As you are travelling, it is likely that your goal will relate to talking with a person. Recognizing signs is fantastic, but difficult to measure as a tangible goal. Examples of the kind of thing you could set as a daily challenge would be: ordering a meal, or a ticket for something; talking to the staff at your hotel or hostel; even just saying hello and goodbye in the target language.

3- Choose the Target Language

Listen in to tours, go to the cinema, listen to the radio. Make a concentrated effort to hear the language as much as possible.

Going shopping? Write your shopping list in the target language. In fact, write as much as possible in the target language.

This is so much easier when you’re in-country, so make the most of it!

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4- Play at Word Association

Don’t be afraid to make up slightly bizarre mnemonics to remember things. These will often be unique to you, and they help. One example might be Hungarian for hello – Szia – which sounds like See Ya. So I think of the Beatles song ‘Hello, Goodbye’ and the lyrics – “you say goodbye and I say hello”. For anyone else, this might seem like a convoluted approach, but if it works for me, then it’s perfect!

5- Ask for Help

Depending on your personality, this can be easy or impossible. Years of language-learning have allowed me to worry less and less of what people are thinking when I ask for help, but I know this isn’t the same for everyone.

The more you get used to approaching strangers and asking for help with language, the easier it will get. However, try to make the most of speaking to people you meet. Ask the waiter in the restaurant how to pronounce the word for your favourite dish. If you’re feeling especially brave, ask if they would mind you recording the phrase on your phone. You’ve got new vocab and a permanent reminder, all at once!

Memorize how to say “how do I say this?” and don’t hold back. 9/10 people will be delighted to share their language with you, I promise!

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6- Pack your Post-its

If you’re staying for a few days, then this tactic is slightly wacky but it works. Label things in your accommodation with post-its, and the word for them in the target language. Of course, maybe don’t try this if you are staying in someone’s home or they might get a little annoyed. Otherwise, you’ll pick up words for everyday items far quicker than if you weren’t seeing the word every time you used the object.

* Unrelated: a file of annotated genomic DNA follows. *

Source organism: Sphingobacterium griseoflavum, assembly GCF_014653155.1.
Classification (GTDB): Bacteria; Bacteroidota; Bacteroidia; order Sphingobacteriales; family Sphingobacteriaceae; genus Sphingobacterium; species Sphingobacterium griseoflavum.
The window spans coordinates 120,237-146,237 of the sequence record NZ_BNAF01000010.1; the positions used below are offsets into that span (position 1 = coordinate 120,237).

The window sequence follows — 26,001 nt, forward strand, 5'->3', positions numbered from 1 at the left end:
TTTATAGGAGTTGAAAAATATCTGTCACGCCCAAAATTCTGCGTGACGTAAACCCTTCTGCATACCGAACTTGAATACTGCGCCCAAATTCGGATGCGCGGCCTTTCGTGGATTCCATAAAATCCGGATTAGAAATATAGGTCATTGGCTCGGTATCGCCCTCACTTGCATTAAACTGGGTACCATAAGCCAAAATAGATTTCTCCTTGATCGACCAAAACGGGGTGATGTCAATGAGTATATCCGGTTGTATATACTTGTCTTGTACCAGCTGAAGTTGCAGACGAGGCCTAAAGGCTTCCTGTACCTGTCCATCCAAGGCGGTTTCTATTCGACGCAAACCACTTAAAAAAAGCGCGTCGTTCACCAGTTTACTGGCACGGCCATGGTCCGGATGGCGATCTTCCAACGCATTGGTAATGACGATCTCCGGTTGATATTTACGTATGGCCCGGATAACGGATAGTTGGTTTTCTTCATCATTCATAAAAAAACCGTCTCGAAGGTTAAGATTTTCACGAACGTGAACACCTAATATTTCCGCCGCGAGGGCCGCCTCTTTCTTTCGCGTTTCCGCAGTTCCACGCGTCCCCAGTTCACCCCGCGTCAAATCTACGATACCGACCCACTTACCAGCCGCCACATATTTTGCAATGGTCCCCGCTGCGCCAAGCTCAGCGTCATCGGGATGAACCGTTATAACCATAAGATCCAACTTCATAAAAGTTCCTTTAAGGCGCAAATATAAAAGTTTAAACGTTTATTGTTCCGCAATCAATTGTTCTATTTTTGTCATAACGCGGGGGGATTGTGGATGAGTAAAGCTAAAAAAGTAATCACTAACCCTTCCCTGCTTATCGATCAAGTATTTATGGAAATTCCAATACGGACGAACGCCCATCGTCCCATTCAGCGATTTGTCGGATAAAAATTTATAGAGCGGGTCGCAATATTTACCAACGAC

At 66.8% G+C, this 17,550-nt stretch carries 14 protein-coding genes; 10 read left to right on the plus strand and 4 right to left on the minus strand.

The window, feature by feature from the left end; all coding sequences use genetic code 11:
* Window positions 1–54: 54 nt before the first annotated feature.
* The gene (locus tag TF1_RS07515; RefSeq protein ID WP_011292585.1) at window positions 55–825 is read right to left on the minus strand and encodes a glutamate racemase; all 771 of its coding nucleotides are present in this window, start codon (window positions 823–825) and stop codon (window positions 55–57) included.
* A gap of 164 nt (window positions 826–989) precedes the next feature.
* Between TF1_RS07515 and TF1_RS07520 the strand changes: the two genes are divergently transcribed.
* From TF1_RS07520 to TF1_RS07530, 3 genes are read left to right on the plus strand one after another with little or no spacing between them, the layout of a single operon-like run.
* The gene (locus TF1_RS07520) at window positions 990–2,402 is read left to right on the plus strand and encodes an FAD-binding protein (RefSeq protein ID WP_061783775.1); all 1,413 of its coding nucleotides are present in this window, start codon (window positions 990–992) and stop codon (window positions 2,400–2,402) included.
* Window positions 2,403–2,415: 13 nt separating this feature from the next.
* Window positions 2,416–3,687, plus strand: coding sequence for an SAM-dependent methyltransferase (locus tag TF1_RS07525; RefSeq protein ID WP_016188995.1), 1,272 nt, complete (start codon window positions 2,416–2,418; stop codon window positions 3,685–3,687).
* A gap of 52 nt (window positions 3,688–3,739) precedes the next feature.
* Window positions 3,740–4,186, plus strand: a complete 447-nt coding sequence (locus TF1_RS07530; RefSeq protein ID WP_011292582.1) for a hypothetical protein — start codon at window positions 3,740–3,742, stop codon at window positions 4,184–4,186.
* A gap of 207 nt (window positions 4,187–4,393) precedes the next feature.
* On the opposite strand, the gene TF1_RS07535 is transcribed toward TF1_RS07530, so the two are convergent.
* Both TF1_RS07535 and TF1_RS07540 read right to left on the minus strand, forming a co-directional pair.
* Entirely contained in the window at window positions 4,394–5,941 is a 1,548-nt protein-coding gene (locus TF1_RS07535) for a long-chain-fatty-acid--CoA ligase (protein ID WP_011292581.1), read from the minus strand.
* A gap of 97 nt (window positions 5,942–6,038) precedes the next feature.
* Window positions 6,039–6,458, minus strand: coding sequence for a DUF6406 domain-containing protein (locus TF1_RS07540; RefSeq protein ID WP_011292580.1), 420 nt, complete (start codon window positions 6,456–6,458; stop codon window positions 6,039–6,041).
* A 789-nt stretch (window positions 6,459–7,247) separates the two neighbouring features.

7- Use what You Have

If you have a smartphone, take photos of things you want to remember the word for and rename them with the word. Fill your notes with vocabulary, or record yourself reciting key phrases and listen to it as you sit on the bus.

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8- Enjoy Yourself!

This style of language-learning is meant to be done in quick chunks. Don’t fret about verb conjugations, and not having a clue how to reuse words. If you can only remember key phrases but you get the chance to use them speaking to a real person, then that is a huge achievement.

We’ve talked about setting goals, but don’t feel bad for setting them low. Whether you’re travelling for business or pleasure, the whole point of learning the language is ultimately to enhance your enjoyment of your trip. You will not be taking exams, and no one you talk to is going to be testing you. Relax, and enjoy it!

 

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If you have used these tips, or have some more to suggest, then please comment on social media and let us know!

Bio: Global Language Services (http://www.globallanguageservices.co.uk/) is a Scotland-based translation and interpreting company committed to providing speedy, efficient and accurate service no matter what. Please get in touch or check out our website for more details.